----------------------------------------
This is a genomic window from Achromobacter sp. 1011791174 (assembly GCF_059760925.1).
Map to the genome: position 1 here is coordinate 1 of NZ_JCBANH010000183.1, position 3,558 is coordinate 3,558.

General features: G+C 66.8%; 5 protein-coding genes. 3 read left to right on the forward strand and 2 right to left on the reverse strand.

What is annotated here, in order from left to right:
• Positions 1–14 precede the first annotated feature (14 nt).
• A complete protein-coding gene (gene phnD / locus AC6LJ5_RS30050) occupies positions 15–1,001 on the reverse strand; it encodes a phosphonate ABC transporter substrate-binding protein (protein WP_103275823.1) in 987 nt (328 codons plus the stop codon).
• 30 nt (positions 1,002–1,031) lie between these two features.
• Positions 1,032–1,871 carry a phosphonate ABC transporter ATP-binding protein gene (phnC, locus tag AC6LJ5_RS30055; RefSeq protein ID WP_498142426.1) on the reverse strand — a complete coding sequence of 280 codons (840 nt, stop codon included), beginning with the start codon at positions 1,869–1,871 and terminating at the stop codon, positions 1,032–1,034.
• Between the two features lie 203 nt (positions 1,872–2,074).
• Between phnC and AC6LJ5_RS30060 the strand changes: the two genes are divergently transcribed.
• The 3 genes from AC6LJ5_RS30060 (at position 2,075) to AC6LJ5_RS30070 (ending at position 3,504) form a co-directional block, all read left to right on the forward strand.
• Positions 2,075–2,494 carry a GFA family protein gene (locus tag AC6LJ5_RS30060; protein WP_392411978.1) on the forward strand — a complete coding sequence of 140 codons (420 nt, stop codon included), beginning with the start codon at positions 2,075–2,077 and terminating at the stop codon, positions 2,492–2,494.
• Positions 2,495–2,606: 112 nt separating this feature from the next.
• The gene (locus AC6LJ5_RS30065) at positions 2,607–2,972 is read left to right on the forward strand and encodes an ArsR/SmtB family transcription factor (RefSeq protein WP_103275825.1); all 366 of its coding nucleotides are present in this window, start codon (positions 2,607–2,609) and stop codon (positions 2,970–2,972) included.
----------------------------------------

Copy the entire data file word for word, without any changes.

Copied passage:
This is a genomic window from Achromobacter sp. 1011791174 (assembly GCF_059760925.1).
Map to the genome: position 1 here is coordinate 1 of NZ_JCBANH010000183.1, position 3,558 is coordinate 3,558.

General features: G+C 66.8%; 5 protein-coding genes. 3 read left to right on the forward strand and 2 right to left on the reverse strand.

What is annotated here, in order from left to right:
• Positions 1–14 precede the first annotated feature (14 nt).
• A complete protein-coding gene (gene phnD / locus AC6LJ5_RS30050) occupies positions 15–1,001 on the reverse strand; it encodes a phosphonate ABC transporter substrate-binding protein (protein WP_103275823.1) in 987 nt (328 codons plus the stop codon).
• 30 nt (positions 1,002–1,031) lie between these two features.
• Positions 1,032–1,871 carry a phosphonate ABC transporter ATP-binding protein gene (phnC, locus tag AC6LJ5_RS30055; RefSeq protein ID WP_498142426.1) on the reverse strand — a complete coding sequence of 280 codons (840 nt, stop codon included), beginning with the start codon at positions 1,869–1,871 and terminating at the stop codon, positions 1,032–1,034.
• Between the two features lie 203 nt (positions 1,872–2,074).
• Between phnC and AC6LJ5_RS30060 the strand changes: the two genes are divergently transcribed.
• The 3 genes from AC6LJ5_RS30060 (at position 2,075) to AC6LJ5_RS30070 (ending at position 3,504) form a co-directional block, all read left to right on the forward strand.
• Positions 2,075–2,494 carry a GFA family protein gene (locus tag AC6LJ5_RS30060; protein WP_392411978.1) on the forward strand — a complete coding sequence of 140 codons (420 nt, stop codon included), beginning with the start codon at positions 2,075–2,077 and terminating at the stop codon, positions 2,492–2,494.
• Positions 2,495–2,606: 112 nt separating this feature from the next.
• The gene (locus AC6LJ5_RS30065) at positions 2,607–2,972 is read left to right on the forward strand and encodes an ArsR/SmtB family transcription factor (RefSeq protein WP_103275825.1); all 366 of its coding nucleotides are present in this window, start codon (positions 2,607–2,609) and stop codon (positions 2,970–2,972) included.